God's Zero Tolerance for Error

Numeral Integration and Error Bounds

Philippians 3:1--9 NKJV

Finally, my brethren, rejoice in the Lord. For me to write the same things to you is not tedious, but for you it is safe.  Beware of dogs, beware of evil workers, beware of the mutilation!  For we are the circumcision, who worship God in the Spirit, rejoice in Christ Jesus, and have no confidence in the flesh, though I also might have confidence in the flesh.

If anyone else thinks he may have confidence in the flesh, I more so:  circumcised the eighth day, of the stock of Israel, of the tribe of Benjamin, a Hebrew of the Hebrews; concerning the law, a Pharisee; concerning zeal, persecuting the church; concerning the righteousness which is in the law, blameless. But what things were gain to me, these I have counted loss for Christ. Yet indeed I also count all things loss for the excellence of the knowledge of Christ Jesus my Lord, for whom I have suffered the loss of all things, and count them as rubbish, that I may gain Christ and be found in Him, not having my own righteousness, which is from the law, but that which is through faith in Christ, the righteousness which is from God by faith;

Analytically finding the area between a curve and the horizontal axis is a primary topic in integral calculus. We learn that some curves are resistant to exact method of computation, so geometric estimation techniques are required. In every estimation problem, it is insufficient to find an estimate without also knowing theoretically how close the estimate is to the quantity we wish to estimate---this is finding an upper bound on the error. We deal with relations that look something like this:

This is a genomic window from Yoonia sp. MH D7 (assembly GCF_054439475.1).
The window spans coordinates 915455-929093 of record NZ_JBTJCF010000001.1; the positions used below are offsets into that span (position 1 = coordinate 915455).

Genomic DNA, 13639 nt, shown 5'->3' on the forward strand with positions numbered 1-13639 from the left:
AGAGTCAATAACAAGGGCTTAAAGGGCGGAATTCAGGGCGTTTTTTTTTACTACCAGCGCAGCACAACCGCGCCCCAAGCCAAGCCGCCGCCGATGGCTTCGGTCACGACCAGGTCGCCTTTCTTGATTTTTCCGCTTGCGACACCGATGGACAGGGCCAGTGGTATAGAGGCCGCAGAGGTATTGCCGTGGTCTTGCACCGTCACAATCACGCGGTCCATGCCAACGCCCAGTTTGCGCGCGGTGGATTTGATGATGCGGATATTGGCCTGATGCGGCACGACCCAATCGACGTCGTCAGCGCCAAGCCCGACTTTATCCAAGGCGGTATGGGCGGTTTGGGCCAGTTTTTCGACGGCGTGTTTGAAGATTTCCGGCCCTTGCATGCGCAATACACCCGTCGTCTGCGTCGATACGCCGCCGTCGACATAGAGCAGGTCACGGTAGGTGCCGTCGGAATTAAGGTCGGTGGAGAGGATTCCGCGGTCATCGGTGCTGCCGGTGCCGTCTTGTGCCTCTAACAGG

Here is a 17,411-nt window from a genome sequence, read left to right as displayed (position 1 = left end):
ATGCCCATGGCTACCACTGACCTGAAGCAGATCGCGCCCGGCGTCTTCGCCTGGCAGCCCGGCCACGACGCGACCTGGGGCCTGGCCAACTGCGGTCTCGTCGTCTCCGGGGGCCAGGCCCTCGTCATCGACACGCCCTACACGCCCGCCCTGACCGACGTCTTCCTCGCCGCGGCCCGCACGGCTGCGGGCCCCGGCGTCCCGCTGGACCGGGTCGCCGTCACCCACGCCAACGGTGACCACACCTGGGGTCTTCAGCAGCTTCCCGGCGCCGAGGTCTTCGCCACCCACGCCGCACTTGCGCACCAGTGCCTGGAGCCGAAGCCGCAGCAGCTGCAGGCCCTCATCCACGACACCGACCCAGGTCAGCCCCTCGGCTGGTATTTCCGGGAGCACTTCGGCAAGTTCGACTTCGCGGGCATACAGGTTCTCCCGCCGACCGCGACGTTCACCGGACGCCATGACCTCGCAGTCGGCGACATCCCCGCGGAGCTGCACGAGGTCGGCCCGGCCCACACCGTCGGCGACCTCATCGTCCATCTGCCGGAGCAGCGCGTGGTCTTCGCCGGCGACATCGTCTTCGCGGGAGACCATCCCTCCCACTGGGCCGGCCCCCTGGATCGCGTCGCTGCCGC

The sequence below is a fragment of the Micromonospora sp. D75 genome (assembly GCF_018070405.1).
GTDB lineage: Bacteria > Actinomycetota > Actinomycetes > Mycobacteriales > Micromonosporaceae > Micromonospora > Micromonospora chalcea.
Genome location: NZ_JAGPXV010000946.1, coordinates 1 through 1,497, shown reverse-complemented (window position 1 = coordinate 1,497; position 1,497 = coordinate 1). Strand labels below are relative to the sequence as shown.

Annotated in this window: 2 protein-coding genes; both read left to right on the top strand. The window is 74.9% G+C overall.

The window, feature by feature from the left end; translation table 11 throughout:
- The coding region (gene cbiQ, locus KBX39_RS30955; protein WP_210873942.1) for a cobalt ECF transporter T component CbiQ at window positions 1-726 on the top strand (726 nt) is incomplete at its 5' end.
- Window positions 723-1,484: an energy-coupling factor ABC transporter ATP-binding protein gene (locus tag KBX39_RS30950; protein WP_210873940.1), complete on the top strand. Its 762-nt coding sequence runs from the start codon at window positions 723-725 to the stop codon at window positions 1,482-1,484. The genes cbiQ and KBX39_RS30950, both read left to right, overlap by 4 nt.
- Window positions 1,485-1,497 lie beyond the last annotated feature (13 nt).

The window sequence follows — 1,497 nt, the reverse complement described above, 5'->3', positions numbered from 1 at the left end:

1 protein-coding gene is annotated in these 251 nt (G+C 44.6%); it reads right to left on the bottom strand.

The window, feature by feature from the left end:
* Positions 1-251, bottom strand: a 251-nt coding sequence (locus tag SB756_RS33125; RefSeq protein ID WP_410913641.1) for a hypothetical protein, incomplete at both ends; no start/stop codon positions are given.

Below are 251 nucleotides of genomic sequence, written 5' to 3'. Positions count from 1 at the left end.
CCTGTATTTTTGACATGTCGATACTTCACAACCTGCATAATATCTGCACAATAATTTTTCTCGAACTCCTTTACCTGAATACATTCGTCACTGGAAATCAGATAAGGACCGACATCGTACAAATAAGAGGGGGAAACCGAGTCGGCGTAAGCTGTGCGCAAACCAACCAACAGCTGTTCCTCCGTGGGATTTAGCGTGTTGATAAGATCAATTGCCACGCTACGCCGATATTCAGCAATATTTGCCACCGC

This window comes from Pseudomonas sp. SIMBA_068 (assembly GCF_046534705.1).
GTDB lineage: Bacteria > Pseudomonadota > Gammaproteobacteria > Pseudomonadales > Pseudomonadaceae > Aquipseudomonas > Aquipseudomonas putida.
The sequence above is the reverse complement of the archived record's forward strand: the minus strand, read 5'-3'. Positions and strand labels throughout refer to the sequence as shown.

|Desired Quantity - Estimate| £ Error bound.

In most applied situations we can allow for a small error; if we're off by 0.00001, that might be okay.

There is an equivalent error analysis when we compare our attempts to meet God's law and the perfection demanded by God's holiness. Here, God requires zero tolerance for error in order to be accepted into His kingdom. So the relation looks like this:

|Standard of God's Law - Our imperfect actions| £ 0.

We are unable to meet this zero error bound, so on our own we cannot be accepted into the kingdom. However, Christ exchanged places with us---He put his perfect self in our place in comparison to God's Law and took our punishment of death. This makes us able to satisfy the zero tolerance for error.